Thursday, March 30, 2006

What Makes A Book A Children's Book?

  • A central character (protaganist) who is the age of the intended audience.
  • Central issues of the story concern children in some ways.
  • A straight forward story line.
  • A linear and limited time sequence in a confined setting.
  • Language is concrete and vivid and not overly complex.

Not too sure if the last 3 points really apply anymore. Children's book is getting more and more sophisticated. Even the age of the protagonist may not be a good gauge now.

However, the 5 points above do serve as a guide. : )

Wednesday, March 22, 2006

A Timeless Tale

"Why should I care what happens to an arrogant,
over-dressed china rabbit?
But I did care, desperately,
and I think I can safely predict you will, too."
----- Katherine Paterson

"The Miraculous Journey of Edward Tulane" is a book about Edward, a very well dressed china rabbit, with a complete wardrobe of handmade silk suits, pajamas, and clothes for every occasion.

Edward belongs to a little girl who adores him completely. Unfortunately, he feels no emotions towards anyone. Then, in an unexpected event, Edward becomes lost and is found by a series of changing owners. With each new owner, his heart grows in love.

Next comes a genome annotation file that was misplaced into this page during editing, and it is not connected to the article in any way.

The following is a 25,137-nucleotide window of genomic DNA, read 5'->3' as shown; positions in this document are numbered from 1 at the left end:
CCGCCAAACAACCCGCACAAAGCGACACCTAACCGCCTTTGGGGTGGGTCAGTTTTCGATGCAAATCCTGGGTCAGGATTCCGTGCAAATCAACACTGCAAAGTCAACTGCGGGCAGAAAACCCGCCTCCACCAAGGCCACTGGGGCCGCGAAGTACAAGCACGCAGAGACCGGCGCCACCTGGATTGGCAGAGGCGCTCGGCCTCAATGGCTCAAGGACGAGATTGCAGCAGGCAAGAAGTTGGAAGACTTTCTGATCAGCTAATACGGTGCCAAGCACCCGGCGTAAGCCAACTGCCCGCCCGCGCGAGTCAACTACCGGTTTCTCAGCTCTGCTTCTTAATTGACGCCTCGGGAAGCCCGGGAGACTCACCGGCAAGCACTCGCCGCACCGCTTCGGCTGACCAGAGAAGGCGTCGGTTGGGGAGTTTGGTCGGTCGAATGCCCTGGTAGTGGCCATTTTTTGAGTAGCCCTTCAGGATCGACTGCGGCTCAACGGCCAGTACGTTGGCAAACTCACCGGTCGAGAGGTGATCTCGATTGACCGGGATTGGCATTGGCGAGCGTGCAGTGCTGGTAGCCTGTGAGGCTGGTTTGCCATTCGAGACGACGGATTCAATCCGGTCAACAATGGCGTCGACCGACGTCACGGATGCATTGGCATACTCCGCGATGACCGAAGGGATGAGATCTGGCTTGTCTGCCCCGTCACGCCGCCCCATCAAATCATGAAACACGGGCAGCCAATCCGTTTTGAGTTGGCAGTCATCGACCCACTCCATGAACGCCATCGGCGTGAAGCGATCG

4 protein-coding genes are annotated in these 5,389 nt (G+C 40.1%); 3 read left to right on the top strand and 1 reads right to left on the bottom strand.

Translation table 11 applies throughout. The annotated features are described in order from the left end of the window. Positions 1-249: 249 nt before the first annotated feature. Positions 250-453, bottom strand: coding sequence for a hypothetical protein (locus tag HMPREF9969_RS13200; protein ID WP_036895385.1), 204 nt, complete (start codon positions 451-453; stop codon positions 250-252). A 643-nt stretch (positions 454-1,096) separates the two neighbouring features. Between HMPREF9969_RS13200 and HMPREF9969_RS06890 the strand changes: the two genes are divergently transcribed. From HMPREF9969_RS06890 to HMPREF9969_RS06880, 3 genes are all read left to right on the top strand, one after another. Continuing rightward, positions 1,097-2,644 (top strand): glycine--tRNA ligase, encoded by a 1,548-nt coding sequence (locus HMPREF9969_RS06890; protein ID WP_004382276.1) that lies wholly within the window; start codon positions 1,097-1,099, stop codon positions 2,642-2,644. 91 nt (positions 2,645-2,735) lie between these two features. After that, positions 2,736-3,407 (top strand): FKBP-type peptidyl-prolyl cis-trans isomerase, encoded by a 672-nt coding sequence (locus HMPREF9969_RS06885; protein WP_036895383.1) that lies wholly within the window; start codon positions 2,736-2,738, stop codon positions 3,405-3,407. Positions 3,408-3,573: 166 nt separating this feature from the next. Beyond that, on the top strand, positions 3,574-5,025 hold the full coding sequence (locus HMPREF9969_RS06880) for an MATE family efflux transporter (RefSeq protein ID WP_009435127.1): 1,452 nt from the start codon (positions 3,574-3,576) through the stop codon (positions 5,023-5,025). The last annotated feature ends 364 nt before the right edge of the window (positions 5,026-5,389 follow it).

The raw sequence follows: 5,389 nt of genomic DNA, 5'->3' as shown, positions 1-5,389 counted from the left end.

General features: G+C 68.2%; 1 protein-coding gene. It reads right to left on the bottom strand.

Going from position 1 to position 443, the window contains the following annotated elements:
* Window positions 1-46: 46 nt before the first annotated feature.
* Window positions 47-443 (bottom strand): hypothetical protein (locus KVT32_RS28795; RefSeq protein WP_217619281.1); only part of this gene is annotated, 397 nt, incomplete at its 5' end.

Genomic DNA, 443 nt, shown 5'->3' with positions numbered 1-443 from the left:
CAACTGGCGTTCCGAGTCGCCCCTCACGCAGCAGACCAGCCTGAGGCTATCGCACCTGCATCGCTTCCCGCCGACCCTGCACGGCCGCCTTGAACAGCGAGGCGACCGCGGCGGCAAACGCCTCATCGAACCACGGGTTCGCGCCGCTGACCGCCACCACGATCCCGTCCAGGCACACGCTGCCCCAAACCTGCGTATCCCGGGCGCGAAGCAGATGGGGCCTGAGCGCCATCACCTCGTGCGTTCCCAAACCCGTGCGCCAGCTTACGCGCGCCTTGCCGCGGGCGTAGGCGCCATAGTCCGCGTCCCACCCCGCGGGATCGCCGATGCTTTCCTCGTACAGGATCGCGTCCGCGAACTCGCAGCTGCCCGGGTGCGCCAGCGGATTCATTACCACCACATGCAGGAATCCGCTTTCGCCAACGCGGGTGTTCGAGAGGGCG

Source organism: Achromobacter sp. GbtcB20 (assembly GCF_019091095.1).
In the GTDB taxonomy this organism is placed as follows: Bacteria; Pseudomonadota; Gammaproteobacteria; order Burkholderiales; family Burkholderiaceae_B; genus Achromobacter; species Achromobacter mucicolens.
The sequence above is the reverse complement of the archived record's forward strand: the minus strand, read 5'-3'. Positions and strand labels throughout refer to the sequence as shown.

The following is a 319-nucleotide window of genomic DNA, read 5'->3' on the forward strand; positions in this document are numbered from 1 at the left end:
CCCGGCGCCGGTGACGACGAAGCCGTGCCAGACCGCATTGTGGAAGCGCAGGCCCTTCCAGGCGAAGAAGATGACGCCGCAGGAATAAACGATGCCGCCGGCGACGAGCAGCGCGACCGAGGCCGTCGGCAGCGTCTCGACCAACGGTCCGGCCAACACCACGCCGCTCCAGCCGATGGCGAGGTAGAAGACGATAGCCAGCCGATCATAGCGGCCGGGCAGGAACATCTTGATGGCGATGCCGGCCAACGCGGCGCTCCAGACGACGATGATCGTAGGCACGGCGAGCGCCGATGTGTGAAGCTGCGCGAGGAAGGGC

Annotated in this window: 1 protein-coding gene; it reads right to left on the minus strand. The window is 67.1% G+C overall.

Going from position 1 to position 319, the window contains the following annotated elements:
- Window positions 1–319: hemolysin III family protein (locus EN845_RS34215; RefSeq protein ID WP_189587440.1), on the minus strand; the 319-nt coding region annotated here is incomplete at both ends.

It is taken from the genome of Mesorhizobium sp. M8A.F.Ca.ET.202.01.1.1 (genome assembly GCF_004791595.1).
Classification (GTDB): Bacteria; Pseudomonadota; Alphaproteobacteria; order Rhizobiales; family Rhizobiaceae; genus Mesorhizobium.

In the end, the question is not can Edward love, but can he love again after the depth of his heartbreak as he loses each owner.

A timeless tale , complete with stunning full-color plates by Bagram Ibatoulline, honors the enduring power of love. Don't pass this book by because it sits in the children's section...this book is for everyone.

Tuesday, March 07, 2006

Outstanding Illustrators for Children Books

The 2005 Boston Globe-Horn Book Award winner is Traction Man Is Here by Mini Grey, published by Alfred A. Knopf.

"In picture books, words and pictures are a fantastic double act, each doing a different job, maybe even telling a different story — but you need both of them to have the whole story. And even the youngest people are expert readers of pictures. So in pictures you can say very complex things, things that it would take an enormous number of words to explain." ----- Mini Grey (award acceptance speech)

The 2004 (awarded in 2005) Kate Greenway Medal winner is Jonathan Swift's “Gulliver” by Chris Riddell (Text by Martin Jenkins) published by Walker.

The 2006 Caldecott Medal winner is The Hello, Goodbye Window illustrated by Chris Raschka and written by Norton Juster (Michael di Capua Books, an imprint of Hyperion Books for Children)